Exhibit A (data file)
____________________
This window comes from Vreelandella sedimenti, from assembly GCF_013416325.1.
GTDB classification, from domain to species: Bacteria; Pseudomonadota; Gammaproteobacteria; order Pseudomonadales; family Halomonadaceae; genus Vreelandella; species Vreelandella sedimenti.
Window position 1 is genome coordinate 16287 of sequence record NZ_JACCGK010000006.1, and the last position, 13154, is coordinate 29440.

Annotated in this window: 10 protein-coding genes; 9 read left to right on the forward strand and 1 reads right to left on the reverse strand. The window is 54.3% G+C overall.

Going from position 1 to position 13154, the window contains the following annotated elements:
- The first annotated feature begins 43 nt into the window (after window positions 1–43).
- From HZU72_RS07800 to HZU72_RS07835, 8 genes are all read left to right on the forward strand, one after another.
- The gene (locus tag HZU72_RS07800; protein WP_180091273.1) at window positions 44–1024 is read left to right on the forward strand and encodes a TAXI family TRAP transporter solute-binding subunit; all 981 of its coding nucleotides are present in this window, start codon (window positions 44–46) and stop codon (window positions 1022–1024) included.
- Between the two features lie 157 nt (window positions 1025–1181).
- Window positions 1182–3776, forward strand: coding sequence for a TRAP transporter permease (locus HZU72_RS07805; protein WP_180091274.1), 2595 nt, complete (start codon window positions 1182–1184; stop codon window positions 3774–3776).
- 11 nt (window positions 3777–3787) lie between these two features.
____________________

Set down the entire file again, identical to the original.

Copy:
This window comes from Vreelandella sedimenti, from assembly GCF_013416325.1.
GTDB classification, from domain to species: Bacteria; Pseudomonadota; Gammaproteobacteria; order Pseudomonadales; family Halomonadaceae; genus Vreelandella; species Vreelandella sedimenti.
Window position 1 is genome coordinate 16287 of sequence record NZ_JACCGK010000006.1, and the last position, 13154, is coordinate 29440.

Annotated in this window: 10 protein-coding genes; 9 read left to right on the forward strand and 1 reads right to left on the reverse strand. The window is 54.3% G+C overall.

Going from position 1 to position 13154, the window contains the following annotated elements:
- The first annotated feature begins 43 nt into the window (after window positions 1–43).
- From HZU72_RS07800 to HZU72_RS07835, 8 genes are all read left to right on the forward strand, one after another.
- The gene (locus tag HZU72_RS07800; protein WP_180091273.1) at window positions 44–1024 is read left to right on the forward strand and encodes a TAXI family TRAP transporter solute-binding subunit; all 981 of its coding nucleotides are present in this window, start codon (window positions 44–46) and stop codon (window positions 1022–1024) included.
- Between the two features lie 157 nt (window positions 1025–1181).
- Window positions 1182–3776, forward strand: coding sequence for a TRAP transporter permease (locus HZU72_RS07805; protein WP_180091274.1), 2595 nt, complete (start codon window positions 1182–1184; stop codon window positions 3774–3776).
- 11 nt (window positions 3777–3787) lie between these two features.